Novels, The Ruin of Kings
Comments 8

Hello Again

So, it’s been a while, hasn’t it? And boy, stuff has changed. My whole life has completely changed. I figure it’s a new year, so I might as well try to do at least the occasional blog update.

Where I currently stand: in less than 30 days, The Ruin of Kings will go on sale. It’s been an extraordinary journey. A few interesting stats, for folks playing the home game.

  • Number of queries submitted: 42 (should have been my clue)
  • Time from blind querying with my agent (yes, it was a blind query) to actually signing with him: 18 months. Please note this included time for Revise & Resubmit.
  • Time from selling the novel to publication: 21 months.

Add those together and you’ll quickly realize that reaching this stage has taken over three years from the point when an agent was actually interested until the book hits the shelves. Of course, it’s been far longer than that in terms of of all the agents who said no previously, the timing spent writing, etc. And it’s been an extremely busy three years — there was no stage the process was not extremely active. I was revising, people were editing, someone was proofing, creating layouts, sending out ARCs, marketing, designing the cover, recording the audio book.

In project management, one of the many things we seek to avoid is time where a project is in between owners. Where one person has finished working on it, but the other person/team hasn’t yet picked up and began doing their part. That’s waste. Ideally, a project is never idle. So it was interesting to me, as a producer, to see how rare it was for this project to be idle. It didn’t quite mesh with the public perception that traditional publishing is a slow gargantuan behemoth. Slow, yes, but not because of bogged down bureaucracies. Slow because people are taking a great deal of care. I hadn’t expected that.

The other thing I hadn’t quite been prepared for was just how busy I would be. Every author is different, but in my case, it turns out I’m one of those writers who need to spend a great deal of my time doing just that: writing. And while my editors adore that, it’s meant I’ve had to set some hard limits on my free time with friends, some of whom have been slow to understand that what they see as free time (the evenings) is in fact my work day.

This ride is still going, but every day I find myself thrilled, gratified, and humbled to see how the world I created is being embraced by the sff community. 2019 is going to be one hell of a year.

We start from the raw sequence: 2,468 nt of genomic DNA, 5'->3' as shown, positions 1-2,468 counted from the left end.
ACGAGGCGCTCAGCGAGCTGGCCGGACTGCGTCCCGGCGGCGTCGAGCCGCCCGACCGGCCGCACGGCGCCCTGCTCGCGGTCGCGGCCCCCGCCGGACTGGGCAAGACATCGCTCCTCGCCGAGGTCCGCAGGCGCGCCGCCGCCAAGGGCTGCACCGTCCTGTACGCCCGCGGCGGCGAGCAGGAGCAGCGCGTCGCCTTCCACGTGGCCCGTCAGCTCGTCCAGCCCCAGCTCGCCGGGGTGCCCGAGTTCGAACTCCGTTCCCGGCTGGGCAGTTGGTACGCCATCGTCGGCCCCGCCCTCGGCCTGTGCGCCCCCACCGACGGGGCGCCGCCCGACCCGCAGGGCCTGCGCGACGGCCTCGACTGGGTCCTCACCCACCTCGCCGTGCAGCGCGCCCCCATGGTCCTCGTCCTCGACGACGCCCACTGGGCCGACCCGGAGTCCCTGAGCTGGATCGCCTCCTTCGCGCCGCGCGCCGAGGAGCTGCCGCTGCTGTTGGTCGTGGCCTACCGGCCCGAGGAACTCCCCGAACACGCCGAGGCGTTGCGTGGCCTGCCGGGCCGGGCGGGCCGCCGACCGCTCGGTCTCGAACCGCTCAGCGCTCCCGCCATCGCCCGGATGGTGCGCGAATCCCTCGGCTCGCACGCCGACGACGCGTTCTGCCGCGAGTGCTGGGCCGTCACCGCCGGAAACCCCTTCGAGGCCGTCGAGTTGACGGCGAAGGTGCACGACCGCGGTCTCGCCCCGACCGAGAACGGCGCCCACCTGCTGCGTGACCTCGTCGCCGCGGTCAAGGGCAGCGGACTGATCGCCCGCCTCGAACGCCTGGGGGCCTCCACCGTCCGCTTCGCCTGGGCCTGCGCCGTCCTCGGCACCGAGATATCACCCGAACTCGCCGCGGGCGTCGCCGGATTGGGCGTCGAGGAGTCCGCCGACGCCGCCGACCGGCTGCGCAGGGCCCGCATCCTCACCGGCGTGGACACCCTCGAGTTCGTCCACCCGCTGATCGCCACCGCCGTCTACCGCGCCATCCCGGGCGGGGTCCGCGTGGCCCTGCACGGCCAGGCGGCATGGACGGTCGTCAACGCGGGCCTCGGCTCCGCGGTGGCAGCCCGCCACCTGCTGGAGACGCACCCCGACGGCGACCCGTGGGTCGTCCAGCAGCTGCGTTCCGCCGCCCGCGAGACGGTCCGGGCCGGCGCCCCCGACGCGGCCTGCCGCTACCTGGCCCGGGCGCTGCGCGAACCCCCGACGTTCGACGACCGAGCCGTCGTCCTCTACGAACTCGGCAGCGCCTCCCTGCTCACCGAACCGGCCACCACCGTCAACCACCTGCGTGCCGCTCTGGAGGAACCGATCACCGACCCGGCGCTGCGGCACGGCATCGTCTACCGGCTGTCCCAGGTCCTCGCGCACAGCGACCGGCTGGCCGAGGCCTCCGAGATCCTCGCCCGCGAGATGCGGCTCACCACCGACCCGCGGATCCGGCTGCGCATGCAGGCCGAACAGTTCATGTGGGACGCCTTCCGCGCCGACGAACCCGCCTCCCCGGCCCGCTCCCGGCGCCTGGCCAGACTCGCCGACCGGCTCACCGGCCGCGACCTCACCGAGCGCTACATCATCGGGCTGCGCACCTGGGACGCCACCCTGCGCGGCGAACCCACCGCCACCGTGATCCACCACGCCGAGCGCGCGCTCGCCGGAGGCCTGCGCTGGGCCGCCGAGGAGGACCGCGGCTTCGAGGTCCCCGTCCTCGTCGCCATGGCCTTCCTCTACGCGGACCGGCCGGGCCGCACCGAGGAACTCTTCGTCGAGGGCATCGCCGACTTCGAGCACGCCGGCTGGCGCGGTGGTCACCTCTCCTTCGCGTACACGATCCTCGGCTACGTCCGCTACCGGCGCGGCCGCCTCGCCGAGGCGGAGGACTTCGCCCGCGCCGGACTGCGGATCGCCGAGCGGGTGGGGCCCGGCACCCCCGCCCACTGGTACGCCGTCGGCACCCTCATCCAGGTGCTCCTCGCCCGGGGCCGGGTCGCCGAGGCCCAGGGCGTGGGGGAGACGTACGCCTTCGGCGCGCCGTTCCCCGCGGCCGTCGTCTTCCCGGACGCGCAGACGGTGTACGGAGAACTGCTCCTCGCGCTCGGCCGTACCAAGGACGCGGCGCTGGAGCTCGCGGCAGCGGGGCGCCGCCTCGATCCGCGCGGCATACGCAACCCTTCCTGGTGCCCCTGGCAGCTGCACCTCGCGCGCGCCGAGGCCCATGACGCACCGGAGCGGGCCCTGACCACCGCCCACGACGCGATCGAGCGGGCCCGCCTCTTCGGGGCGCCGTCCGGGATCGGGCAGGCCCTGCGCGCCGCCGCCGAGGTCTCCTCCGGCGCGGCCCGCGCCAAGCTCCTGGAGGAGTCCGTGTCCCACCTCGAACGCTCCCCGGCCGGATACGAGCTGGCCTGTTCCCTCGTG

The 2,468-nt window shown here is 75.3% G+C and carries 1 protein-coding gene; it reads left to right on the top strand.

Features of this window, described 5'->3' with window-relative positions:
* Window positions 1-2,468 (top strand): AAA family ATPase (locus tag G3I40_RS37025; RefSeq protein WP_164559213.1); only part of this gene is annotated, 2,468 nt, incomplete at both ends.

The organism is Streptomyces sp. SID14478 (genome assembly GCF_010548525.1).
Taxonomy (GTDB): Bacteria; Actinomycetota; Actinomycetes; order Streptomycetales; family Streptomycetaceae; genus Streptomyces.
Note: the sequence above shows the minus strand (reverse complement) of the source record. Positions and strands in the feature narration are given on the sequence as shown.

8 Comments

  1. Lambert says

    Jenn, what made you decide to go the publisher route instead of the self publishing route?

    • There were three main factors: 1) I’m not a great self-promoter. I suspected that I’d do better with a traditional publishing assist (and that’s proved true). 2)Because The Ruin of Kings is a fat fantasy with an unusual narrative device (footnotes) it’s really a book that works best in physical print form. And a large print-on-demand novel is one of the most difficult forms to make profitable through something services such as Createspace. 3) Traditional publishing (and also, an agent) has given me access to markets it would have been much more difficult to obtain otherwise. For example, it would have been quite difficult for me to hire the extraordinary voice actors who worked on the audio-book version out of pocket.

      Traditional publishing certainly may not be the right choice for everyone, but it’s absolutely been the right choice for me.

  2. Michael Szczurek says

    Greetings! I live in Lawrenceville and work in Atlanta. I discovered this book at Costco of all places 4 days ago and decided to take a chance on it. I just finished chapter 30, and I am really enjoying this book. Thank you for a new addition to my sci-fi/fantasy obsession. I have never bought the first book of series so close to it’s release date.

    I live very close to Suwanee so there is a good chance I will meet you at the signing in April!

    Keep up the good work.

  3. James Joyce says

    Hi Jenn – there has been some comments on the timeline design of changing back and forth between stories rather than linear. Is that the style you will follow through with across the series (ie have already done on book 2) ?
    James

  4. I love your honesty, sharing the hardships and accomplishments of the industry. I now write to just write. I went through two publishers where I received hardships worth taking my books back. I’ve binned them for the moment and can’t seem to even finish my current WIP. You’re an inspiration currently, as I listen to to The Ruin of Kings.

    • Keep fighting the good fight, my friend. In the end, I think we all have to write just to write. It’s really not worth it, otherwise.

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